But those troops could also be placed at the forefront of a new effort to prevent Iran from cementing its military presence in Syria or establishing a secure route across the country that would allow Tehran to easily ferry advanced weapons to allies on Israel’s border, according to U.S. officials and others familiar with the continuing discussions.

“The military presence in Syria increasingly should be the center of gravity for an Iranian neutralization strategy,” said Mark Dubowitz, CEO of the Foundation for Defense of Democracies, a Washington think tank with close ties to the Trump administration. “There’s no political leverage without American military power on the ground.”

Iran has castigated the U.S. for its Mideast presence, saying Washington is backing terrorists fighting against the Syrian regime. Iran didn’t respond to a request for comment on the U.S. shift.

While Mr. Trump sketched out a broad plan in October for combating Iran’s influence, the U.S. military has been focused on eliminating Islamic State strongholds in Syria and Iraq. That project, U.S. officials concede, has allowed Iran to increase its influence, especially in Syria. Administration officials estimate that Tehran and its allies now provide 80% of the fighters for President Bashar al-Assad’s depleted regime there. By some estimates, there are 125,000 Iranian forces currently in Syria.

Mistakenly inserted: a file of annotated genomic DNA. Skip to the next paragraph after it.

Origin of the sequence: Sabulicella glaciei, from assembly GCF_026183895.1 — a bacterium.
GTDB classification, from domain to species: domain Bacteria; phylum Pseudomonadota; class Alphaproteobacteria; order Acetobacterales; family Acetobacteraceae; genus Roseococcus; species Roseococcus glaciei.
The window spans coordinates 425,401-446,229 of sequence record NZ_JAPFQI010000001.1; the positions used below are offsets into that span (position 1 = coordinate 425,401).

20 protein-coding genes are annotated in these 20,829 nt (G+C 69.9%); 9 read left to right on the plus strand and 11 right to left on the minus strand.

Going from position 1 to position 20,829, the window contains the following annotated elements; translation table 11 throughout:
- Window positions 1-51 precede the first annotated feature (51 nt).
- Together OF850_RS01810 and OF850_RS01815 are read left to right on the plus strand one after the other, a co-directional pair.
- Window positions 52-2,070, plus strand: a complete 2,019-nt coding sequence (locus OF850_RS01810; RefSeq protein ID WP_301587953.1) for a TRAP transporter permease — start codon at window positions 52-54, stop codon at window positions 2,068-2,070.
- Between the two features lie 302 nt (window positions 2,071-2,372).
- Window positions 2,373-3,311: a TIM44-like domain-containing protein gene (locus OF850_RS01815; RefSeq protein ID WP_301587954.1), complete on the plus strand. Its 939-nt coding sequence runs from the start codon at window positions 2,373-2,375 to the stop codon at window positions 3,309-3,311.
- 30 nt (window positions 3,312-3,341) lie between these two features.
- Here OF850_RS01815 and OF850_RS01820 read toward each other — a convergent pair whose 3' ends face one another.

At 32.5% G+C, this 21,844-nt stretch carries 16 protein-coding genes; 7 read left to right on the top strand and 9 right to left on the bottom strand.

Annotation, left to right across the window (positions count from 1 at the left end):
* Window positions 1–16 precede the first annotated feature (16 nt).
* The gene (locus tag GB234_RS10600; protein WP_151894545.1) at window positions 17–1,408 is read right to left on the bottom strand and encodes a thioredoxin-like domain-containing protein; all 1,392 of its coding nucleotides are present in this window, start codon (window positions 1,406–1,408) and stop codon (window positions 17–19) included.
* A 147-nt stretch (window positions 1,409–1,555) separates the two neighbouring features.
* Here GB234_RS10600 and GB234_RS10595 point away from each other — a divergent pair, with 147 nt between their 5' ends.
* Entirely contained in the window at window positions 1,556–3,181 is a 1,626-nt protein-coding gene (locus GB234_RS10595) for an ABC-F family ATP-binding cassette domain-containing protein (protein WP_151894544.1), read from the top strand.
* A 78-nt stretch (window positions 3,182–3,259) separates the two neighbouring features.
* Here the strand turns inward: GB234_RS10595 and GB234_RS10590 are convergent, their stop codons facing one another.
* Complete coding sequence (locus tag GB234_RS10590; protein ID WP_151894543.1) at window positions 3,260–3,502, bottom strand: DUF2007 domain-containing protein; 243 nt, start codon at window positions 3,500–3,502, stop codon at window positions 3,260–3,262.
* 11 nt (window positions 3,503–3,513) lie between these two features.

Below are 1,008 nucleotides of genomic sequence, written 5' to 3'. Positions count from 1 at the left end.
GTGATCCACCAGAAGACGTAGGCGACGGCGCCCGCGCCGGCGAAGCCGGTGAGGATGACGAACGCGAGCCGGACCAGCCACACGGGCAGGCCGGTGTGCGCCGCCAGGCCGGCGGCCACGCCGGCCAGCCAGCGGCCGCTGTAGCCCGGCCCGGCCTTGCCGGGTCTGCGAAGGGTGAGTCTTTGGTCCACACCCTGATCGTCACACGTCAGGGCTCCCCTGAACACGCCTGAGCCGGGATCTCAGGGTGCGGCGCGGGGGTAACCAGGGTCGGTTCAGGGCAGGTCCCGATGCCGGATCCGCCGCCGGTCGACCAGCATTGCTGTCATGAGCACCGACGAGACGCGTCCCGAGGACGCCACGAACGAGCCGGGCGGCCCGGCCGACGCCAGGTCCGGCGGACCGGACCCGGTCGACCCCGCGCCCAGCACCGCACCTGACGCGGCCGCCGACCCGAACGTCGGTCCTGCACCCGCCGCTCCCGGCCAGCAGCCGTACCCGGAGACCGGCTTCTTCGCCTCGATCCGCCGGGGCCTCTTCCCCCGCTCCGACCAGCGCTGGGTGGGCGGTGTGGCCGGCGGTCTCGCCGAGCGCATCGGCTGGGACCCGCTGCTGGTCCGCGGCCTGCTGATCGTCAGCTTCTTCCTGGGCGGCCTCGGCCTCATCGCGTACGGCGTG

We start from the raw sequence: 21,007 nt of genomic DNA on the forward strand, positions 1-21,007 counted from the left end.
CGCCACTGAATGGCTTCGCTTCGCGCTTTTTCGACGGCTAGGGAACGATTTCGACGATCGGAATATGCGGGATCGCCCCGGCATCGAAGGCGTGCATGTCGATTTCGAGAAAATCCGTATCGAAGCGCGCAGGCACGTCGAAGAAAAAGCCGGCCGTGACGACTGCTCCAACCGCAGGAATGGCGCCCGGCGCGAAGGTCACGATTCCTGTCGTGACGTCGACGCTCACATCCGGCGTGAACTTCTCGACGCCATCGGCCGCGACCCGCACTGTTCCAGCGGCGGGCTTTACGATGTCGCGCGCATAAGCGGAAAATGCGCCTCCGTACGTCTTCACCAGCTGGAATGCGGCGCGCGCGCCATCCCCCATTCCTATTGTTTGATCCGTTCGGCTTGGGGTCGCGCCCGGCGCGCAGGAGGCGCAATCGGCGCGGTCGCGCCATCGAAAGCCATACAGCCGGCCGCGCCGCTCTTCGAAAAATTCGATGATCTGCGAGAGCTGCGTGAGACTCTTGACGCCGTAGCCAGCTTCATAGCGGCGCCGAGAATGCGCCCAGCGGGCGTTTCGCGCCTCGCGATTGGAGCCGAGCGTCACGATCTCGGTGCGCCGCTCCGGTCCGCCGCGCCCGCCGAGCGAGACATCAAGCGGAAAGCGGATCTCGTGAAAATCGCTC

Mike Pompeo, director of the Central Intelligence Agency (CIA), said he told Gen. Soleimani that he would hold him and Iran ‘accountable for any attacks on American interests in Iraq by forces that are under their control.’
Mike Pompeo, director of the Central Intelligence Agency (CIA), said he told Gen. Soleimani that he would hold him and Iran ‘accountable for any attacks on American interests in Iraq by forces that are under their control.’ PHOTO: ANDREW HARRER/BLOOMBERG NEWS

Turning the focus from Islamic State to Iran would come with a litany of challenges, including concerns about triggering a deadly backlash from Iran targeting American forces in the region.

That prospect is a paramount concern to U.S. military officials, especially those who fought in Iraq a decade ago and remember the deadly effect Iranian-supplied explosives had on U.S. forces in the country.